28. This is another one of those times where they were not obligated to do anything. But a CSR worth half their salt would have found SOME way to help appease the situation. Upgrade their room, give them an on-board cash GC, SOMETHING. It wouldn’t have even had to be for the whole difference, but SOMETHING. She would have come away from the transaction saying, “you know? They took the time to listen and at least tried to make it right.” Now they have to defend their dirty laundry all over the internet. Sometimes, going beyond what you are required to do can help.

  29. This sounds like the most expensive Carnival Cruise ever. Most times you can find week long cruises for under $1000 per cabin. Who in their right mind would pay over $3000. This is a case where she should have done a bit of research. Too little too late.

    1. Sure, I can find week long cruises for $600. But that is an inside cabin without even a porthole. The OP booked a balcony cabin. Those are always more expensive. What was paid is within normal ranges.

    2. The type of cabin and the location affect the price. A week long cruise for $500 per person is not going to be a cabin with a balcony. I have and will pay that ‘kind of price’ for a nice cabin, but it won’t be on any Carnival ship!

  30. Hmmm, it sounds like her TA dropped the ball. You’d think a professional TA would have known about that “Early Saver” program. Apparently, this TA didn’t. And since this is the main reason you would book thru a TA, you’d expect them not to make a mistake like that, it makes it pointless to book your travel with a “professional”. I’m sure she won’t be booking any more travel thru that TA.

    1. but she had a GROUP rate – she probably wanted all the amenities that went with it, and just got buyer’s remorse when the time got closer, and she saw lower rates she would not get any of those amenities on

  31. I booked with Carnival too, but not with super saver. However, I did get a recent price adjustment as I noticed the price went down before my final payment and I had a refundable deposit. The price just went down again, but that’s life and I don’t obsess about it. I can’t adjust it now, so win some, lose some! It won’t affect the enjoyment of my cruise. One never knows what prices will do on cruises or flights or packaged holidays. Sometimes it’s best not to keep on checking prices!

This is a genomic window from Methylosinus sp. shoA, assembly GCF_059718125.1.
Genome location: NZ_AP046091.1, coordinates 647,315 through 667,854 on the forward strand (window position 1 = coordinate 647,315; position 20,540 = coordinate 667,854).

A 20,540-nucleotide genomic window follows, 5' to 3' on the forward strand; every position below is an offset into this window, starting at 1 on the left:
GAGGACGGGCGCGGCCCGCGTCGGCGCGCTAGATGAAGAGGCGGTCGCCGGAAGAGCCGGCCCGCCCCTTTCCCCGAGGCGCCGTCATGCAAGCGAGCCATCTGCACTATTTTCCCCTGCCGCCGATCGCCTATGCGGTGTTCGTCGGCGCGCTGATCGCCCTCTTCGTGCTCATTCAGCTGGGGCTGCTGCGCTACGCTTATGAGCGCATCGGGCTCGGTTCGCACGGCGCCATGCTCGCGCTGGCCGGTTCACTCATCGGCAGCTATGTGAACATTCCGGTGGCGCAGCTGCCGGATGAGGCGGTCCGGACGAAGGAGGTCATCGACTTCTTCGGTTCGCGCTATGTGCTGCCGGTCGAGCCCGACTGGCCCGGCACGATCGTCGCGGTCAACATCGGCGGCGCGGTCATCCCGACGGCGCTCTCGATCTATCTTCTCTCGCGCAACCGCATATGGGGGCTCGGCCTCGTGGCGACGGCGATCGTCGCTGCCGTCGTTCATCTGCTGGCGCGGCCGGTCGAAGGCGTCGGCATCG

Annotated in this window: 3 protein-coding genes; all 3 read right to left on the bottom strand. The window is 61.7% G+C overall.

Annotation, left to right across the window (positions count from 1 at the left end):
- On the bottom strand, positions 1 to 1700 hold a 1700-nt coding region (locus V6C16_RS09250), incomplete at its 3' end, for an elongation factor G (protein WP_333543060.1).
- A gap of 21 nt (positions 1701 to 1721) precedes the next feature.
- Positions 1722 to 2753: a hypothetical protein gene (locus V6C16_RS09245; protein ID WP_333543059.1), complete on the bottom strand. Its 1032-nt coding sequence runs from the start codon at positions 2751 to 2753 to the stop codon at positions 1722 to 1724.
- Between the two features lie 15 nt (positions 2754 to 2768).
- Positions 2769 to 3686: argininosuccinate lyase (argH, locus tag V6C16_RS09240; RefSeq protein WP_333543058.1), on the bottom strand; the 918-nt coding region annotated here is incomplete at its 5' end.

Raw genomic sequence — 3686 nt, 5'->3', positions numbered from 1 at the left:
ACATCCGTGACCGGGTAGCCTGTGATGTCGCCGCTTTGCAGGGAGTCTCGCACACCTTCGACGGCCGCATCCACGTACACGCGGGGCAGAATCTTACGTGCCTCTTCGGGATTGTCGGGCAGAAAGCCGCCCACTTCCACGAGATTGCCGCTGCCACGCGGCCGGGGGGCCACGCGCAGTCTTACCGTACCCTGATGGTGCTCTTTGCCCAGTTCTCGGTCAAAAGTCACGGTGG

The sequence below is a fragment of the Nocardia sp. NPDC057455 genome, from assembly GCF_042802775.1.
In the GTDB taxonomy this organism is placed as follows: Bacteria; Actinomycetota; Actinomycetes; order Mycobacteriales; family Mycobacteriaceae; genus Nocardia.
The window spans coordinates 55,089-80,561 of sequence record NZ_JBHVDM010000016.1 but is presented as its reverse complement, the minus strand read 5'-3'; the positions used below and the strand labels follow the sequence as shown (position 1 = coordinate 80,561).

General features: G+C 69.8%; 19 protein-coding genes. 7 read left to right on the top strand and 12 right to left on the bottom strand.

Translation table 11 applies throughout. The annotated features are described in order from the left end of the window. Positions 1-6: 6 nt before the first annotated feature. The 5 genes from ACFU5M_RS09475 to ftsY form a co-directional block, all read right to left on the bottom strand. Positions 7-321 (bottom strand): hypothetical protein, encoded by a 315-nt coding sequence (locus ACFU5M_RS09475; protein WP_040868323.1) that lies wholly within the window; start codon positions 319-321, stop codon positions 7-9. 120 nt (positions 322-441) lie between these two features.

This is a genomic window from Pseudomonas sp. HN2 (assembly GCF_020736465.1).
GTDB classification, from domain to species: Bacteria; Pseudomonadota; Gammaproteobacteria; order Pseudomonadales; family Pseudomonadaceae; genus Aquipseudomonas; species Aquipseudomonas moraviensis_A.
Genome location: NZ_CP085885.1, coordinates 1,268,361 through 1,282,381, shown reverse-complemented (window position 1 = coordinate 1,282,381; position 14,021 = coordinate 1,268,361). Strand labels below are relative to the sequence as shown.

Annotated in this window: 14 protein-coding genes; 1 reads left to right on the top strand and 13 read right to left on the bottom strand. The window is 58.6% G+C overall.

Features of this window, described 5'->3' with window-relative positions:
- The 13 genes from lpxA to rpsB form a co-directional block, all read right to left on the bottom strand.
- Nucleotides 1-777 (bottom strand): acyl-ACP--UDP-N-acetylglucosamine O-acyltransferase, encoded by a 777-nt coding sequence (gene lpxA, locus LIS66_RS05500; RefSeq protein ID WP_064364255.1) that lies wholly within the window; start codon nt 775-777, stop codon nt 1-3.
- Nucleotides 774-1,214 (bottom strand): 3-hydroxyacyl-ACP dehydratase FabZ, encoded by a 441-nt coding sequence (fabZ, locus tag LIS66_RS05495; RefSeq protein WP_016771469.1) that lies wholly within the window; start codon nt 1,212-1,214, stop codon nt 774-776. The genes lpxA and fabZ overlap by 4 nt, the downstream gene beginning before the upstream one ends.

32. I wonder if she looked around any of the internet cruise deal sites? That was not a good deal and I am surprised the travel agent didn’t find a better price/cruise. But this happens with so many things, cars, flights,- even clothes.

    1. She says this was a group rate – those are not always the least expensive, as there are certain amenities which go hand-in-hand with them

  33. Sorry Chris, I have read the article and most of the comments; but the title of your article should really be – “Apparently with Travel Agencies, the passenger does not always come first”.

    My understanding of the OP’s problem is she wanted a longer term price protection (up to 2 days prior to sailing) but she wasn’t sold a fare or rate that offered it. Most Carnival fares offers a 48 hour Lowest Price Guarantee. But Carnival’s Early Saver offers much longer price protection for as long as you are NOT booked on the following programs: Super Saver, Instant Saver or any other program that does not allow cabin selection at the time of booking.

    By booking her on a group rate, she lost most of the basic price drop protection that Carnival offered. So this sounds like a travel agent malfunction to me. She would have done better booking the cruise directly with Carnival, in my opinion.
    Lesson: Choose your travel agent well.

    1. UNLESS she chose that group option for a reason, and then did not like that the fare was higher in that case (they can sometimes be, as there are added amenities only the group gets)

      1. He he, cheap price, what else? Now she is regretting since she saw a cheaper price.
        I’m sure you met many of this kind of customer 🙂

  34. I voted no but now I’m having second thoughts about my decision. There was a time in the recent past when the price of fuel increased greatly and Carnival started imposing fuel surcharges on passengers who had already purchased and paid for their tickets. To me, there is something very wrong with a contract that gives the cruise line the right to demand additional payments from paying passengers but does not allow passengers to receive a rebate when the price of a cruise goes down.

  35. I have noticed that how this reservation was made isn’t mentioned. Was this done online? Was it initially found online and then booked over the phone with an agent? It does make a difference, My guess, since the OP was surfing the web that the original reservation wasn’t made over the phone, where she could have asked this questions initially. Without knowing how this was booked, it is unfair to place blame on ‘her agent’ when the OP may never have spoken on one until she wanted the reservation adjusted. Why are we not told how this reservation was first made?